Proudly Supporting all Military Families with a Special Needs Dependent
“Would it be OK if I hold your daughter in my arms?” was a question that will forever be written on my heart. For the first time in my daughter’s life, Santa Claus didn’t just see right through her. He saw her, noticed her, held her in his arms and brought the magic of the season to her life.
You see my daughter Addie has quadriplegic cerebral palsy, developmental disabilities, and is non-verbal. In years past, the booming music, long lines, and general over-stimulation of the mall were the fastest ways to send her into a stressful meltdown. In fact, we haven’t been to visit Santa since she was one. A friend from Special Needs OC told me about the Caring Santa program, an event designed for families like mine, who struggle with wheelchair accessibility and sensory triggers.
Registration was easy, and when we arrived, it was like being treated as royalty. The music was turned off and escalators were shut down. Arts-and-crafts tables were set up for the children, and breakfast snacks were available. Because this program was held prior to opening hours at the Mall, there were no lines to wait, and no anxiety.
The kind and compassionate staff told us to take our time – Santa would wait for whenever we were ready. So my older daughter, Emily crafted and read stories about Santa, as my mom and I wondered in disbelief whether this was real or not.
When I felt that Addie and Emily were ready, an Elf escorted us to Santa’s fully wheelchair-accessible area. As his jolly, cheerful eyes reached mine, he uttered those words that no Santa has ever said before: “Can I hold her?” As a mom to a child who is differently-abled, you can’t imagine the overwhelming feeling of generosity and kindness.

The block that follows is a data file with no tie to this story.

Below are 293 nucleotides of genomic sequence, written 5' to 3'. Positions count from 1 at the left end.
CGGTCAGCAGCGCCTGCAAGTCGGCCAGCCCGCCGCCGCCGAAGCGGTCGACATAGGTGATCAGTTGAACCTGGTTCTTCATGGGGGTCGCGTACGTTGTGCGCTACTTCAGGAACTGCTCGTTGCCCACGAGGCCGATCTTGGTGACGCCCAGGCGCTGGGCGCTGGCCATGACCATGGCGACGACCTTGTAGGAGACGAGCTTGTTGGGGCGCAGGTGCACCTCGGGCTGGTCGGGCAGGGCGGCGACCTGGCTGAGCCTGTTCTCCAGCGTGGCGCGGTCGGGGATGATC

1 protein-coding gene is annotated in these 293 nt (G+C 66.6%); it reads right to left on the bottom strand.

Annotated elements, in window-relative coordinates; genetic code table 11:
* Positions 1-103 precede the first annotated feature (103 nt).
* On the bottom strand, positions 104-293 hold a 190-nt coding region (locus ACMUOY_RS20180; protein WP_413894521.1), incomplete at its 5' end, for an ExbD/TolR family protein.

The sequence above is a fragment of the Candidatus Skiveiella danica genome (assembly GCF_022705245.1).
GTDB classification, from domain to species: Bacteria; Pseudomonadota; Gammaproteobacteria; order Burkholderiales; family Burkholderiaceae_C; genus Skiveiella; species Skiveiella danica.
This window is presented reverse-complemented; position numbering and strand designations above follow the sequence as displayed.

Santa spoke to both Addie and Emily with genuine care. Addie was a bit shy at first, but soon relaxed and began smiling and laughing. There was no rush; rather he took his time, making sure that both girls felt special and loved.
As I was lifting and loading Addie back into her wheelchair after photos, I glanced back over at Santa, who was having an intent conversation with Emily. Her eyes were filled with wonder as Santa told her what a big helper and a good big sister she is. I was so touched at how he not only allowed Addie to have this experience, but made Emily feel so special, too.
I would have gladly stopped time to relish in this moment where my daughters were able to experience what most families with typically developing children tend to overlook. This wasn’t just about getting a photo with the Big Guy, but the experience of inclusion. That day, we felt the magic of the Christmas spirit. For all that you have done and all you have given me and my family, I am forever grateful.
Have a Merry Christmas,
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